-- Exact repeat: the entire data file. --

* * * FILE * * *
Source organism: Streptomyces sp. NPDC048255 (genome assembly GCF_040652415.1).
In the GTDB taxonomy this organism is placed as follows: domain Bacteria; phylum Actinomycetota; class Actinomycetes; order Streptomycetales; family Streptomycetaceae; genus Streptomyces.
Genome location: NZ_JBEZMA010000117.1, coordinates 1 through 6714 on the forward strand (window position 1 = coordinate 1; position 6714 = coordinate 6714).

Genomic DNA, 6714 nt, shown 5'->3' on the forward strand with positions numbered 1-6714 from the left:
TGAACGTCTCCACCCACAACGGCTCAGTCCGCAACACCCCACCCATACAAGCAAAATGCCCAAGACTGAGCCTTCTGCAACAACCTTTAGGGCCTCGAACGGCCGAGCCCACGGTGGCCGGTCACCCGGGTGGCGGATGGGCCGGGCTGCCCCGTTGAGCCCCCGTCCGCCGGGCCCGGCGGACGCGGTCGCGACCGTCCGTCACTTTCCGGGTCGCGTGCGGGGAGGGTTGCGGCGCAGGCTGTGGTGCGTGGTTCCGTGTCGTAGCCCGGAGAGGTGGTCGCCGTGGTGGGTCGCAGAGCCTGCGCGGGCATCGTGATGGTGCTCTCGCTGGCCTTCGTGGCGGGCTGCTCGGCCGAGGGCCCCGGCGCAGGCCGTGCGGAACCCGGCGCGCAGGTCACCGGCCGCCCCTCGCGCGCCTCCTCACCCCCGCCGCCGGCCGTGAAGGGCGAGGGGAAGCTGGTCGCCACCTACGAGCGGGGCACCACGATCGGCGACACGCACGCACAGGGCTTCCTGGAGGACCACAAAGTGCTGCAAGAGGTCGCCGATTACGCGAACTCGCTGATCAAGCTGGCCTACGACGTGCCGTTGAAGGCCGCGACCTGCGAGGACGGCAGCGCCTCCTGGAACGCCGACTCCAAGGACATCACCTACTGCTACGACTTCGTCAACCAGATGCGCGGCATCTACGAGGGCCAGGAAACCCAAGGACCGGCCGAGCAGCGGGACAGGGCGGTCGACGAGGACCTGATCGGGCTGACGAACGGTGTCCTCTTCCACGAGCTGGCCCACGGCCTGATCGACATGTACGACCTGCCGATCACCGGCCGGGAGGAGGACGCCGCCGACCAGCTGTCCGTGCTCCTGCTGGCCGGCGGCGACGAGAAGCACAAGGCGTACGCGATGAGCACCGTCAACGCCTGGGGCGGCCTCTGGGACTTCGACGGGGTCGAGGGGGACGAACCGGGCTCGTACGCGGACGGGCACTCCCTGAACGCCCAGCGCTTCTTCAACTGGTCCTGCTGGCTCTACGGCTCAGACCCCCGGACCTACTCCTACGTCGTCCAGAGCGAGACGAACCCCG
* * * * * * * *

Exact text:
Source organism: Streptomyces sp. NPDC048255 (genome assembly GCF_040652415.1).
In the GTDB taxonomy this organism is placed as follows: domain Bacteria; phylum Actinomycetota; class Actinomycetes; order Streptomycetales; family Streptomycetaceae; genus Streptomyces.
Genome location: NZ_JBEZMA010000117.1, coordinates 1 through 6714 on the forward strand (window position 1 = coordinate 1; position 6714 = coordinate 6714).

Genomic DNA, 6714 nt, shown 5'->3' on the forward strand with positions numbered 1-6714 from the left:
TGAACGTCTCCACCCACAACGGCTCAGTCCGCAACACCCCACCCATACAAGCAAAATGCCCAAGACTGAGCCTTCTGCAACAACCTTTAGGGCCTCGAACGGCCGAGCCCACGGTGGCCGGTCACCCGGGTGGCGGATGGGCCGGGCTGCCCCGTTGAGCCCCCGTCCGCCGGGCCCGGCGGACGCGGTCGCGACCGTCCGTCACTTTCCGGGTCGCGTGCGGGGAGGGTTGCGGCGCAGGCTGTGGTGCGTGGTTCCGTGTCGTAGCCCGGAGAGGTGGTCGCCGTGGTGGGTCGCAGAGCCTGCGCGGGCATCGTGATGGTGCTCTCGCTGGCCTTCGTGGCGGGCTGCTCGGCCGAGGGCCCCGGCGCAGGCCGTGCGGAACCCGGCGCGCAGGTCACCGGCCGCCCCTCGCGCGCCTCCTCACCCCCGCCGCCGGCCGTGAAGGGCGAGGGGAAGCTGGTCGCCACCTACGAGCGGGGCACCACGATCGGCGACACGCACGCACAGGGCTTCCTGGAGGACCACAAAGTGCTGCAAGAGGTCGCCGATTACGCGAACTCGCTGATCAAGCTGGCCTACGACGTGCCGTTGAAGGCCGCGACCTGCGAGGACGGCAGCGCCTCCTGGAACGCCGACTCCAAGGACATCACCTACTGCTACGACTTCGTCAACCAGATGCGCGGCATCTACGAGGGCCAGGAAACCCAAGGACCGGCCGAGCAGCGGGACAGGGCGGTCGACGAGGACCTGATCGGGCTGACGAACGGTGTCCTCTTCCACGAGCTGGCCCACGGCCTGATCGACATGTACGACCTGCCGATCACCGGCCGGGAGGAGGACGCCGCCGACCAGCTGTCCGTGCTCCTGCTGGCCGGCGGCGACGAGAAGCACAAGGCGTACGCGATGAGCACCGTCAACGCCTGGGGCGGCCTCTGGGACTTCGACGGGGTCGAGGGGGACGAACCGGGCTCGTACGCGGACGGGCACTCCCTGAACGCCCAGCGCTTCTTCAACTGGTCCTGCTGGCTCTACGGCTCAGACCCCCGGACCTACTCCTACGTCGTCCAGAGCGAGACGAACCCCG